Though these days the term wordmonger refers to "a writer or speaker who uses language pretentiously or carelessly," please join me in proposing a new meaning. A fishmonger appreciates and promotes fish, therefore, a wordmonger does the same for words.

Thursday, July 6, 2017

Bald

Bald

A particular physical characteristic of mine inspired this post.

The word bald has been with us since the 1300s, meaning wanting hair in some place where it naturally grows. Though we’re not really sure where the word bald came from, there are some likely sources. The Proto-Indo-European word *bhel- meant to shine, flash, or gleam, the Celtic word bal meant white patch or blaze, & the Sanskrit word bhalam meant brightness or forehead.

Appearing in the 1580s, meaning of black & white coloring, piebald appears to have come from combining pie, a shortening of magpie, (a black & white birdwith the older sense of bald, meaning white.

Skewbald has been with us since the 1650s, meaning of brown and white coloring. Nobody’s sure where the skew in skewbald came from, but it’s pretty clear the bald bit came from that earlier white meaning of bald.

Who would think it’s germane, but in the 1840s the word chauvinism was born, meaning patriotism degenerated into a vice. It came from the character Nicolas Chauvin (of Théodore & Hipployte Cogniard’s play, La Cocarde Tricolore). This character hung onto his association with Napoleon & his politics long after Napoleon was gone. By the 1800s chauvinism broadened to also mean racism, & by the 1960s chauvinism began to mean sexism. Chauvin is the French form of Calvin, which comes from the Latin word calvus, meaning bald. Though paintings of John Calvin (originator of Calvinism) always show him wearing a natty cap, one must wonder why John Calvin wore that natty cap.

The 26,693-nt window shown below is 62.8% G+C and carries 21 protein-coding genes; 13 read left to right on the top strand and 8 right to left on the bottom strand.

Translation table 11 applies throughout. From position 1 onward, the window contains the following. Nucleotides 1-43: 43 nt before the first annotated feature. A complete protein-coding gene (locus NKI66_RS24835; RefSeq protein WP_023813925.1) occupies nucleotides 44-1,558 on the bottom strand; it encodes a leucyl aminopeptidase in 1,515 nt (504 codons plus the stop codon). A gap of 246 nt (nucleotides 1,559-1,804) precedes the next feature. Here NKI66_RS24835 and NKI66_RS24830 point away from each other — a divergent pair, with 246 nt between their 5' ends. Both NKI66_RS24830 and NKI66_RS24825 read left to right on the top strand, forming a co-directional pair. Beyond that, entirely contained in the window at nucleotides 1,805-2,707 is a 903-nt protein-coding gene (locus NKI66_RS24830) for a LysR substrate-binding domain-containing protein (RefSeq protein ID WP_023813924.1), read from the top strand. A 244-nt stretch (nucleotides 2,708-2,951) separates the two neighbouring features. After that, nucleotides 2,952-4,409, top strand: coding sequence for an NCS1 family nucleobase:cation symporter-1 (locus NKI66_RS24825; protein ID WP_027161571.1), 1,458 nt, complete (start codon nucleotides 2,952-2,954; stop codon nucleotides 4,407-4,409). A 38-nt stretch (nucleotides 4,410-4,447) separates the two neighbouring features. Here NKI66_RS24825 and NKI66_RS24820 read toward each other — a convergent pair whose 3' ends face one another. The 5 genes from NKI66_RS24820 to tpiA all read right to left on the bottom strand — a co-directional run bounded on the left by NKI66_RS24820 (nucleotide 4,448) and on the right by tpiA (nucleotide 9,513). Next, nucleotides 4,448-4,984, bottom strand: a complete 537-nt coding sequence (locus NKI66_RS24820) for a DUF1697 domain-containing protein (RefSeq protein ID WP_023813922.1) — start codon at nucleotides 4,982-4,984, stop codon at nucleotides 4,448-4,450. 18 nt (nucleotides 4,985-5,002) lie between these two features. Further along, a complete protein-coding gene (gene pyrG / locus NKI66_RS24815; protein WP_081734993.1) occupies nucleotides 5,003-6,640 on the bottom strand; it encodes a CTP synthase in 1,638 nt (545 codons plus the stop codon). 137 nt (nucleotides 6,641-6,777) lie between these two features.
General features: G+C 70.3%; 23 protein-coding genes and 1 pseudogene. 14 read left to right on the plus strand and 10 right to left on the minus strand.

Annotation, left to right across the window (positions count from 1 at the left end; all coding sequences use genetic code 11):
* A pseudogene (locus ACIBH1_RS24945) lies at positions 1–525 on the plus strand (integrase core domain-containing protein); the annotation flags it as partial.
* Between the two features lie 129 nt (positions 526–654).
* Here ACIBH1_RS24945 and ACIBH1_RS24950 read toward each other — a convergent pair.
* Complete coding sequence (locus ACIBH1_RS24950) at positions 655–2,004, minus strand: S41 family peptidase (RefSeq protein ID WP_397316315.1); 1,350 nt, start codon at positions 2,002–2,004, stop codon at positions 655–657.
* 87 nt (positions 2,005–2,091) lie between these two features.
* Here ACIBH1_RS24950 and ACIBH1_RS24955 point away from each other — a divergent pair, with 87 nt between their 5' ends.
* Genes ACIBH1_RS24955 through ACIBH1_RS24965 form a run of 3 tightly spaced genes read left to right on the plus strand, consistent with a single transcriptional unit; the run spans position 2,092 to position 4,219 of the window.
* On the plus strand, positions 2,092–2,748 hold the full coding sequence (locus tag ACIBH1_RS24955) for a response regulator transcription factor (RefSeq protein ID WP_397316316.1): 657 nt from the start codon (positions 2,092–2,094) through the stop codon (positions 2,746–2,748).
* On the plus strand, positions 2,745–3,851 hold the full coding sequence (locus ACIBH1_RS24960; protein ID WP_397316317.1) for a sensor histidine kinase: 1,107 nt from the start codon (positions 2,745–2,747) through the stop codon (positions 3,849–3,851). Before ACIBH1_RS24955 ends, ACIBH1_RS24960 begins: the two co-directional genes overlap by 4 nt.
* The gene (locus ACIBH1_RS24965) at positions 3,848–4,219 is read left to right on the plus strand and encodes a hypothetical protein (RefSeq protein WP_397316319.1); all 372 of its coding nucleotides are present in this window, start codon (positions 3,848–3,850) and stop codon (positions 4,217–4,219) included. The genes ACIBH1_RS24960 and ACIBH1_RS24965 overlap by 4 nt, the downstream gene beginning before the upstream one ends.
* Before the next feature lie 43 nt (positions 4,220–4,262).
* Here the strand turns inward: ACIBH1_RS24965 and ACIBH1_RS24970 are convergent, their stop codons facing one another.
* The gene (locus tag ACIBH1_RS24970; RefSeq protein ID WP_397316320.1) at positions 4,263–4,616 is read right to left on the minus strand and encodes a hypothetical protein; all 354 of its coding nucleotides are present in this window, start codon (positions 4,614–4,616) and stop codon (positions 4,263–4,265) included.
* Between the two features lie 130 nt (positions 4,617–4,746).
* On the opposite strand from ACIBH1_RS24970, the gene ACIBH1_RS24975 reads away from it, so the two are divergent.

Any thoughts out there on baldness? If so, please leave a comment.





4 comments:

  1. Who knew? Chauvin was a guy! I know we all threw that word around a lot in the 1970s, and I'll bet nobody had a clue where it came from.

    And yeah, absolutely, John Calvin is probably hiding a bald spot. Or a magpie spot. Or something...

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    1. Hey Anne - Excellent. We probably need some research done on the causes of male magpie spot baldness, eh?

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  2. You had me at bald. This one I take personally. :) Whodathunk John Calvin was bald? I always wondered about that. (No, not really.) But this is an interesting post, Charlie. Love the part about chauvinism meaning "patriotism degenerated into a vice." I think we have a lot of that going on these days at the WH. Hugs, Paul

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    1. Paul - as always, it's great to "hear" from you. Thanks for pulling my favorite tidbit from this post. And yes, it does seem that these days we've got a lot of chauvinism going on. Heavy sigh.

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